The third and current version of the Colts football team played their first season in Baltimore in 1953, where the team compiled a 3–9 record under first year head coach Keith Molesworth. The franchise struggled during the first few years in Baltimore, with the team not achieving their first winning record until the 1957 season. However, under head coach Weeb Ewbank and the leadership of quarterback Johnny Unitas, the Colts went on to a 9–3 record during the 1958 season and reached the NFL Championship Game for the first time in their history by winning the NFL Western Conference. The Colts faced the New York Giants in the 1958 NFL Championship Game in what is considered to be among the greatest contests in professional football history. The Colts defeated the Giants 23–17 in the first game ever to utilize the overtime rule, a game seen by 45 million people.
Following the Colts first NFL championship, the team once again posted a 9–3 record during the 1959 season and once again defeated the Giants in the NFL Championship Game to claim their second title in back to back fashion. Following the two championships in 1958 and 1959, the Colts did not return to the NFL Championship for four seasons and saw a transition from head coach Ewbank to a young Don Shula in 1963. In Shula's second season the Colts compiled a 12–2 record, but lost to the Cleveland Browns in the NFL Championship. However, in 1968 the Colts returned with the continued leadership of Unitas and Shula and went on to win the Colts' third NFL Championship and made an appearance in Super Bowl III.
Leading up to the Super Bowl and following the 34–0 trouncing of the Cleveland Browns in the NFL Championship, many were calling the 1968 Colts team one of the "greatest pro football teams of all time" and were favored by 18 points against their counterparts from the American Football League, the New York Jets. The Colts, however, were stunned by the Jets, who won the game 16–7 in the first Super Bowl victory for the young AFL. The result of the game surprised many in the sports media as Joe Namath and Matt Snell led the Jets to the Super Bowl victory under head coach Weeb Ewbank, who had previously won two NFL Championships with the Colts.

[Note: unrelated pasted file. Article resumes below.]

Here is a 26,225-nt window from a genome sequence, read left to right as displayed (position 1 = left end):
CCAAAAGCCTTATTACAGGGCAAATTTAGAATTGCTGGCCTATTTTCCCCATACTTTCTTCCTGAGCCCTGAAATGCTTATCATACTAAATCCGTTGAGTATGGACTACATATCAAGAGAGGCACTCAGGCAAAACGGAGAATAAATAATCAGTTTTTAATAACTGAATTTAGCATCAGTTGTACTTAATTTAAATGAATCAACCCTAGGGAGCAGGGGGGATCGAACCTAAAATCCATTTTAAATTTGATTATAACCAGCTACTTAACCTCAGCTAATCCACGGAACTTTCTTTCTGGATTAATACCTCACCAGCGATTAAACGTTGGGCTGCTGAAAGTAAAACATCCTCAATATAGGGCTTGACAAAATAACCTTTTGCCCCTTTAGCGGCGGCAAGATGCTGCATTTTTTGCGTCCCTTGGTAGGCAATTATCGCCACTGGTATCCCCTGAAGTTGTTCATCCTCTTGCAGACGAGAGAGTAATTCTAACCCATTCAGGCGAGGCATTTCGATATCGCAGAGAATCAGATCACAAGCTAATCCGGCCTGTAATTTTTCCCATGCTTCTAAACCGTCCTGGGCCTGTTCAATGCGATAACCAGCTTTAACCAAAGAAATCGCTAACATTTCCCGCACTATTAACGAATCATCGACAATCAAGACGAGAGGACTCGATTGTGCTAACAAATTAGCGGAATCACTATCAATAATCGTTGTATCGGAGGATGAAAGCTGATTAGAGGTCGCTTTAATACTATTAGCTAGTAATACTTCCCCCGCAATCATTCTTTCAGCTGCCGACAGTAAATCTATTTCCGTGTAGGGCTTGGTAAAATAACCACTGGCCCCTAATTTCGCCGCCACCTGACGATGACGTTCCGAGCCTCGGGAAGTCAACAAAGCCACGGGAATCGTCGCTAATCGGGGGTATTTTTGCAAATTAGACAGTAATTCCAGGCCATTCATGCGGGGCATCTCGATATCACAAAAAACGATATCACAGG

Rosenbloom of the Colts, Art Modell of the Browns, and Art Rooney of the Pittsburgh Steelers agreed to have their teams join the ten AFL teams in the American Football Conference as part of the AFL–NFL merger in 1970. The Colts immediately went on a rampage in the new league, as new head coach Don McCafferty led the 1970 team to an 11–2–1 regular season record, winning the AFC East title. In the first round of the NFL Playoffs, the Colts beat the Cincinnati Bengals 17–0; one week later in the first ever AFC Championship Game, they beat the Oakland Raiders 27–17. Baltimore went on to win the first post-merger Super Bowl (Super Bowl V), defeating the National Football Conference's Dallas Cowboys 16–13 on a Jim O'Brien field goal with five seconds left to play. The victory gave the Colts their fourth NFL championship and first Super Bowl victory. Following the championship, the Colts returned to the playoffs in 1971 and defeated the Cleveland Browns in the first round, but lost to the Miami Dolphins in the AFC Championship.
Citing friction with the City of Baltimore and the local press, Rosenbloom traded the Colts franchise to Robert Irsay on July 13, 1972 and received the Los Angeles Rams in return. Under the new ownership, the Colts did not reach the postseason for three consecutive seasons after 1971, and after the 1972 season, starting quarterback and legend Johnny Unitas was traded to the San Diego Chargers. Following Unitas' departure, the Colts made the playoffs three consecutive seasons from 1975 to 1977, losing in the divisional round each time. The Colts 1977 playoff loss in double overtime against the Oakland Raiders was famous for the fact that it was the last playoff game for the Colts in Baltimore and is also known for the Ghost to the Post play. These consecutive championship teams featured 1976 NFL Most Valuable Player Bert Jones at quarterback and an outstanding defensive line, nicknamed the "Sack Pack."